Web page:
On the opposite end of nostalgia’s spectrum, Boym identifies reflective nostalgia, which emphasizes history’s ruins as ruins that are not meant to be rebuilt or venerated. Reflective nostalgia dwells in loss as a source of creativity, occasionally buoyed by ironic detachment. The statue of Lenin, though it may have been created as a restorative monument, is now—if a site of nostalgia at all—associated with the reflective kind. In the waning days of the USSR’s grip on Czechoslovakia, where the statue was installed in 1988 in the small city of Poprad, Lenin may have been intended to symbolize a return to the Bolshevik Revolution’s aspirational goals of a classless and just society. To the Czechoslovak Communist Party authorities who commissioned the monument, this statue of Lenin could have served as an aid in an counterhistorical attempt to restore an idealized past that never existed, a past unsullied by the intervening experience of oppressive, authoritarian rule.

However, in being purchased and brought to the USA’s Pacific Northwest, Poprad’s Lenin lost the restorative potential it may have been intended to possess. Instead of glorifying the founder of the Soviet state, as Seattle’ mayor thinks it does, this particular Lenin contains an entirely different set of meanings. Seattle’s Lenin could be—and has been—viewed as an ironic commentary on the values of communism itself (after all Lenin is now privately owned, displayed on private property, and up for sale ever since its installation two decades ago!). Some have seen it as a monument to the West’s victory over the USSR in the Cold War. Artists, activists, and creative vandals of all stripes have painted, decorated, postered up, and otherwise defaced the bronze Lenin to humorously or seriously recruit the statue to a vast range of causes. Since my arrival in Seattle just a few short months ago, I’ve already witnessed Lenin’s face being painted orange in not-too-subtle poke at Trump, the statue’s hands being painted blood red, and a dildo being placed on top of its head.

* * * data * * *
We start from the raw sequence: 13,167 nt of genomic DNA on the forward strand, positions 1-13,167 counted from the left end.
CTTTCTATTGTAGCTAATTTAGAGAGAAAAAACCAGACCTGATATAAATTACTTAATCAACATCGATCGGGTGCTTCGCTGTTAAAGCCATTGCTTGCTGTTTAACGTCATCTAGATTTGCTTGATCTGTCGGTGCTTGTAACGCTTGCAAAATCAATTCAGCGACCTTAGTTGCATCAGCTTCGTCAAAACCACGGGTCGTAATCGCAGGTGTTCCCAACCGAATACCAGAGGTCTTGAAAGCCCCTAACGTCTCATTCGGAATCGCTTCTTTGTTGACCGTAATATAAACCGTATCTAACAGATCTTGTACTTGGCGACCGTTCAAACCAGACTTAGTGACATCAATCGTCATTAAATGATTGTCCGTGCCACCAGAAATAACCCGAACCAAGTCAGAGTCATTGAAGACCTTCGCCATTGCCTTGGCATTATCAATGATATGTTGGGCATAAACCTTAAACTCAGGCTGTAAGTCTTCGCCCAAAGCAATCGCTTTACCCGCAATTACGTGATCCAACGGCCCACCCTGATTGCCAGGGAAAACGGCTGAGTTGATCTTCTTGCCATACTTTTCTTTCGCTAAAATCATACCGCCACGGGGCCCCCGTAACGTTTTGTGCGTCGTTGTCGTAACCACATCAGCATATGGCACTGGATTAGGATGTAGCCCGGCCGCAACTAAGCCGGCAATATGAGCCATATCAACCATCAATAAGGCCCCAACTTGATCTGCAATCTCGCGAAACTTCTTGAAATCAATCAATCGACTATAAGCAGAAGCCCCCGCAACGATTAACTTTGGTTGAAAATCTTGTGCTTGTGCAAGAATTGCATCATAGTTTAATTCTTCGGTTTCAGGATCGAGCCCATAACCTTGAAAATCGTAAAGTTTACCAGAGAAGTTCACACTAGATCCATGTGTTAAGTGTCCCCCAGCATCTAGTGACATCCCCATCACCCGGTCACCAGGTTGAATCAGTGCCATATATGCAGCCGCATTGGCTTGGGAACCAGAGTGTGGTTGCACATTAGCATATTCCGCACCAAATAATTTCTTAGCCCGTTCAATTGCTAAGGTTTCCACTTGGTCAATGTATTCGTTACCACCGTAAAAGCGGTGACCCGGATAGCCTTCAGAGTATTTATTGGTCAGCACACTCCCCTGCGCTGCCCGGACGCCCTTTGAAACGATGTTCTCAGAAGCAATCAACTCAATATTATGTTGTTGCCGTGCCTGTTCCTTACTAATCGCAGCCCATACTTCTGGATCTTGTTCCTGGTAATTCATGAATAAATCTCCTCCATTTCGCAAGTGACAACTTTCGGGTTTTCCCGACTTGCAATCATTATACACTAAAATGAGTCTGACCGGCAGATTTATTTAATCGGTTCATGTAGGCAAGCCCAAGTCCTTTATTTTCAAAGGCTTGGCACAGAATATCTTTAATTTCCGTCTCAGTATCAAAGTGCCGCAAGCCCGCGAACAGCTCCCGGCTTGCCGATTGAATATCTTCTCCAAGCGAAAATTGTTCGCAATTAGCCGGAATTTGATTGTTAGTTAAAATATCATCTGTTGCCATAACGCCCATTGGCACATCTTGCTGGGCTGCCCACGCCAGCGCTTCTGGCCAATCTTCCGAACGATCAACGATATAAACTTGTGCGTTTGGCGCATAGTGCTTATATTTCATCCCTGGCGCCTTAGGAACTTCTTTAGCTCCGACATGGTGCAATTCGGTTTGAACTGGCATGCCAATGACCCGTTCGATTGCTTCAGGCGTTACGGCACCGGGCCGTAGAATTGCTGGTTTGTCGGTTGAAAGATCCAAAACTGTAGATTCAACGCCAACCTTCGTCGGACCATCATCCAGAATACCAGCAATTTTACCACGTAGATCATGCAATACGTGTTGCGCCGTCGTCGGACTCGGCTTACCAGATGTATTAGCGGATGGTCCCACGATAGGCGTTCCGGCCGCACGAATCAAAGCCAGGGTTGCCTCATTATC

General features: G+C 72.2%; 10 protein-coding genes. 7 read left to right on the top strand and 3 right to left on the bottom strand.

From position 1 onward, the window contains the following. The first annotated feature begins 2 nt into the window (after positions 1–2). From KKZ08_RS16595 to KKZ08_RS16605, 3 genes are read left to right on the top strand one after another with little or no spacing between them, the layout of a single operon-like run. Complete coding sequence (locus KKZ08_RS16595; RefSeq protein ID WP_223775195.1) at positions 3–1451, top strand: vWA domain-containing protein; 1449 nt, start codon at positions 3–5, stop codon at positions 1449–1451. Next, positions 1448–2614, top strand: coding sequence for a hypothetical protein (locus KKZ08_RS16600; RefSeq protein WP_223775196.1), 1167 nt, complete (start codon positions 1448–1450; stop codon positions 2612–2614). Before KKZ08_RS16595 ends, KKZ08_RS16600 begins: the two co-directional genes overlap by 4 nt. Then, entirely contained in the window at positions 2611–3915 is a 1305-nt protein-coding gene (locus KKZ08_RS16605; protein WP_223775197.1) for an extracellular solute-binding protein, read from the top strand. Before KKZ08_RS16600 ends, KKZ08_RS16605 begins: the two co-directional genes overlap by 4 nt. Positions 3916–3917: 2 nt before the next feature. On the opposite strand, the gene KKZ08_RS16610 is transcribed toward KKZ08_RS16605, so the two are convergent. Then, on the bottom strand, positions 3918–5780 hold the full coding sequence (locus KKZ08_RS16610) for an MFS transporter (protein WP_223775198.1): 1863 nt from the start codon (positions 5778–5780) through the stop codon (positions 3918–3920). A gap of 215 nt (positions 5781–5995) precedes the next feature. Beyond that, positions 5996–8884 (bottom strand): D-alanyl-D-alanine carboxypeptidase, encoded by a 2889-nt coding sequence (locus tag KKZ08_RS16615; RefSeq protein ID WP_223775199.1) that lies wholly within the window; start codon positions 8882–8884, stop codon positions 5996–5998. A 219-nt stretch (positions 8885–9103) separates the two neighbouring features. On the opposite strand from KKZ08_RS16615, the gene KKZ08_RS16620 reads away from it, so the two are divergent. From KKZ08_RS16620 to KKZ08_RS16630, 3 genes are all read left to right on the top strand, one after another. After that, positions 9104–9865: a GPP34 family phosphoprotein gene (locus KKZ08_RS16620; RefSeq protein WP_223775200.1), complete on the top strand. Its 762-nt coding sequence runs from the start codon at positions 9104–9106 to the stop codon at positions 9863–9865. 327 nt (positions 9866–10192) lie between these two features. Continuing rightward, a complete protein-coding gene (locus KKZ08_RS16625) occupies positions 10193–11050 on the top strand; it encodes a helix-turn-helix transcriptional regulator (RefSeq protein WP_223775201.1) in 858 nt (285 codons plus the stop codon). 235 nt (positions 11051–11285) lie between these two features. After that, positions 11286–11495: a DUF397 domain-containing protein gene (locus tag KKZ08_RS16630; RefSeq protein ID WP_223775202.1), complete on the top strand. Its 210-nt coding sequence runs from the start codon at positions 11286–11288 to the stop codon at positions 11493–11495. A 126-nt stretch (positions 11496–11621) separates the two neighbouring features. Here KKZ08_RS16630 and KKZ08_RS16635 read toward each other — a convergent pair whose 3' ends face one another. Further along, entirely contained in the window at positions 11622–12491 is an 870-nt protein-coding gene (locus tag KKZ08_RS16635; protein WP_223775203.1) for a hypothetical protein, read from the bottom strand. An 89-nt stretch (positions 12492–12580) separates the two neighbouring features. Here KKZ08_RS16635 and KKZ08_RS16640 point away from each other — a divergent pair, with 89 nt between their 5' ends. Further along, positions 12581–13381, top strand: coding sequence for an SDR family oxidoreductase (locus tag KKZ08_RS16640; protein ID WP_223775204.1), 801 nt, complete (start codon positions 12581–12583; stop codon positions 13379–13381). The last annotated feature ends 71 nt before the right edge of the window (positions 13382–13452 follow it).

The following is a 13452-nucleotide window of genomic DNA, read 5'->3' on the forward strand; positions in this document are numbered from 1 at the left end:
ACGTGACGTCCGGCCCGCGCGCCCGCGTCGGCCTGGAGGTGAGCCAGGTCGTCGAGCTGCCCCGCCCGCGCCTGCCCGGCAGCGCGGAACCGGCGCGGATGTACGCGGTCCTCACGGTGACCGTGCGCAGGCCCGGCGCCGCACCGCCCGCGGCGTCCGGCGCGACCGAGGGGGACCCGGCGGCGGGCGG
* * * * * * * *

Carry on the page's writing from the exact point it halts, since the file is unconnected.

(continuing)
Unlike Seattle’s—and all other—Confederate monuments, which continue to symbolize the restorative vision of white supremacy to the newly emboldened extreme right, the statue of Lenin in Fremont is hardly a monument glorifying the founder of the Soviet Union. Moreover, Seattle’s Lenin—placed outside its intended setting and living its afterlife in an American city rather than in post-communist Eastern Europe—is an already-ironic and complexly textured take on the history of totalitarianism. It is a symbol taken down from its original location after its historical time had passed and moved to a place where it could be poked, prodded, decorated, and creatively reflected upon during this particular moment in America’s civic discourse.

Sasha Senderovich is an Assistant Professor in the department of Slavic Languages and Literatures and in the Henry M. Jackson School of International Studies at the University of Washington.